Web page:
A Rustic-Glam Hobby Barn Oasis in Brentwood – Hidden Acres’s New Property Barn was a Pandemic-born Project from RSU Contractors Owner Mark Williams
Article by Delia Jo Ramsey
Photography by Solomon Davis
Originally published in Brentwood Lifestyle
A lot of people took on new hobbies during their long months of sheltering at home. For Mark Williams, owner of RSU Contractors, his pandemic-born project went a little further than banana bread, gardening, and exercise, however. This new hobby barn on their 9-acre farm “Hidden Acres” is a rustic-glam sight to behold, and it also welcomed the reception following Mark and Theresa’s daughter’s wedding this summer.
When I first met the incredible husband-and-wife duo for a tour of this epic hobby barn, I was quick to ask about the animals I spotted in the field beside the barn. One was a pig delighting in rolling in the mud amid the blazing summer sun. We deviated so I could go and meet them. Two friendly family pet pigs stumbled over to bask in the attention: Weasie and Iggy-Pig, while Willie-Goat was also eager for an ear scratch. An older sheep, Clarise plus Daisy-May and Elsie-May also help set the scene and induce smiles at Hidden Acres. “Happy as a pig in mud”. Indeed.
Making it feel comfortable is no surprise, as this isn’t their first time doing something like this. Mark’s RSU team has been handling big projects since 1982, including room additions, basements, attics and whole-house remodels. But obviously, this project was much closer to home. He said he drew inspiration for the new barn from past projects like Mint Spring Farms and other outdoor projects using rough lumber that motivated the overall look and feel of the space.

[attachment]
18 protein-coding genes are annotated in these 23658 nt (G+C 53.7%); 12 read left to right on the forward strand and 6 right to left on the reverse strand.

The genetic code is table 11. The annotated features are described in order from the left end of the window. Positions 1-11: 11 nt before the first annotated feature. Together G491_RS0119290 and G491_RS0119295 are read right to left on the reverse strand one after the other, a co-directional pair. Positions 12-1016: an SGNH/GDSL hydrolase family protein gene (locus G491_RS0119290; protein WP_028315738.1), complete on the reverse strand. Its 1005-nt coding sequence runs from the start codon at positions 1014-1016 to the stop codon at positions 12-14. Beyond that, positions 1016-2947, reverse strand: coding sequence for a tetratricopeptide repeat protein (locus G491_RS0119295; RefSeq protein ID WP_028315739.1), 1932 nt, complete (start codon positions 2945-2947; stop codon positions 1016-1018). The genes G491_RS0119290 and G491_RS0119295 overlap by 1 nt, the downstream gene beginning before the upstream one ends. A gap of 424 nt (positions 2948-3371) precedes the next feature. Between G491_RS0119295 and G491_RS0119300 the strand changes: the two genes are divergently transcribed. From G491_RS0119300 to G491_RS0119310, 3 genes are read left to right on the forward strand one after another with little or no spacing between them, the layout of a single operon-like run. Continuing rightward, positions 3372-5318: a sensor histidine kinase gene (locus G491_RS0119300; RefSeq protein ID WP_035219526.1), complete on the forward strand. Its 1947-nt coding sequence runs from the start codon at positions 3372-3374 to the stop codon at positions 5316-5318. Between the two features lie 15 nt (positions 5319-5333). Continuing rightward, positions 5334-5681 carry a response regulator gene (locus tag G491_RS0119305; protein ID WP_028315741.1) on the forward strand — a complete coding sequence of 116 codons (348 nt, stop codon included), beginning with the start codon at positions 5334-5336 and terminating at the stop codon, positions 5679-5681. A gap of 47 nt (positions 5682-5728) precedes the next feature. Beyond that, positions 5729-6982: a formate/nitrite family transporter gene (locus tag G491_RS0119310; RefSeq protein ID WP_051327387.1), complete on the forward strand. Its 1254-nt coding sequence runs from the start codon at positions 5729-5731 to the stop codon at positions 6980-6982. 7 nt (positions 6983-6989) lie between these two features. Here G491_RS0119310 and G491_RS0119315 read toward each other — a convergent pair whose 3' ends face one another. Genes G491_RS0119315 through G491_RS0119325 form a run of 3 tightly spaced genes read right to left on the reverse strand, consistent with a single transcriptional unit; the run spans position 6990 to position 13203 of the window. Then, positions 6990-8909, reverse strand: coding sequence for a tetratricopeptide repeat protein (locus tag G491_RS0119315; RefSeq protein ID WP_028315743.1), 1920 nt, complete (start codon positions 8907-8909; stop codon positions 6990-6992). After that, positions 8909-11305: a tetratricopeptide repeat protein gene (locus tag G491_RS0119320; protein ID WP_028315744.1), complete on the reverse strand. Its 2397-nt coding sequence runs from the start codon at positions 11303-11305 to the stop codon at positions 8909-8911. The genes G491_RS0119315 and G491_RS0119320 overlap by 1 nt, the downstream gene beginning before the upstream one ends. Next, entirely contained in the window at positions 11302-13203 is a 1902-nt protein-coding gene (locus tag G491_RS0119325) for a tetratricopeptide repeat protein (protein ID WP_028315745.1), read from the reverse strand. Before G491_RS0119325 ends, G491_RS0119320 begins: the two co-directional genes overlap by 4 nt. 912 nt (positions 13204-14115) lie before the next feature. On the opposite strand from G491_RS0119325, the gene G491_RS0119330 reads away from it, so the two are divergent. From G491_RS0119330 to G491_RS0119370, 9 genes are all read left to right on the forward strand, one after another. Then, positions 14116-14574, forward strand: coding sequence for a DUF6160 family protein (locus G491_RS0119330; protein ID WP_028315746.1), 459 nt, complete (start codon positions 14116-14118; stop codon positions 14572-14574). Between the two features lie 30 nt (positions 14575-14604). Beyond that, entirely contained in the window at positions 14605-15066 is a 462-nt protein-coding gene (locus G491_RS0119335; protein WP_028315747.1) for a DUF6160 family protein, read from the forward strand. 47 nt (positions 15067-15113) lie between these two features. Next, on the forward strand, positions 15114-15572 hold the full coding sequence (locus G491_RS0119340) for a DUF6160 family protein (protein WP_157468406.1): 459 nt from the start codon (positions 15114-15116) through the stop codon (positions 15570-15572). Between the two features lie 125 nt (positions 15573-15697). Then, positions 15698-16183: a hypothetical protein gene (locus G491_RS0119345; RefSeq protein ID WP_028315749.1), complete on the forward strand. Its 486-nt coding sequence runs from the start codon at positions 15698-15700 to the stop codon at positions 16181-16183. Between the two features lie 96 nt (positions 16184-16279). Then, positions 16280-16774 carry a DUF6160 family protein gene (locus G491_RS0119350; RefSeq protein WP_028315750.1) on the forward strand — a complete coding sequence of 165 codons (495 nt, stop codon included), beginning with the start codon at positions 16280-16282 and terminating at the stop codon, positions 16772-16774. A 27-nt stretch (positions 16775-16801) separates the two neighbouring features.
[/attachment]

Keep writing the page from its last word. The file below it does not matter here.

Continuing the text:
Mark shared that both his grandfather and his uncle were farmers and he spent a lot of childhood summers at his Uncle Ed’s farm.
Mark also added that there is still an old barn on the property that was built in the 1890’s, but that time has taken its toll on this barn.
In the space where the new barn stands, a previous barn had burned down.
“The first barn was similar in layout and it was about 85% complete when it was struck by lightning. It was a total loss except for some of the utility work. I did learn a lot and made some incremental improvements that made this barn even better,” explains Mark.
“One thing I learned from the first barn that burned was how to make the sliding barn doors better. With this barn, I made these large custom doors that allow us to open up the space for ventilation and I can easily bring in an RV.”
There’s also room for a tractor — namely, a small toy tractor I had to ask about. “Someone told me ‘Every barn should have a tractor’ so I put that right there,” laughs Mark.
What advice would you give to someone wanting to undertake a similar space? “I made the footprint bigger than what I currently need so I have options. I could add horse stalls, have room to park an RV or a tractor and room to play or work on a project. So the best advice is to make sure you have enough space.”
What’s the secret to having a successful business for 40 years? What advice would you give to someone just beginning their career? “I had a simple philosophy “Quality work is the key to Success” with a service business you have to deliver consistent quality and then you will get the R & R which is repeated business and referrals. In business, there are really two ways in which you can compete and set yourself apart. Either do things better than the competition or do things different like finding your niche. If you can do both then you have an opportunity for a really successful business,” explains Mark.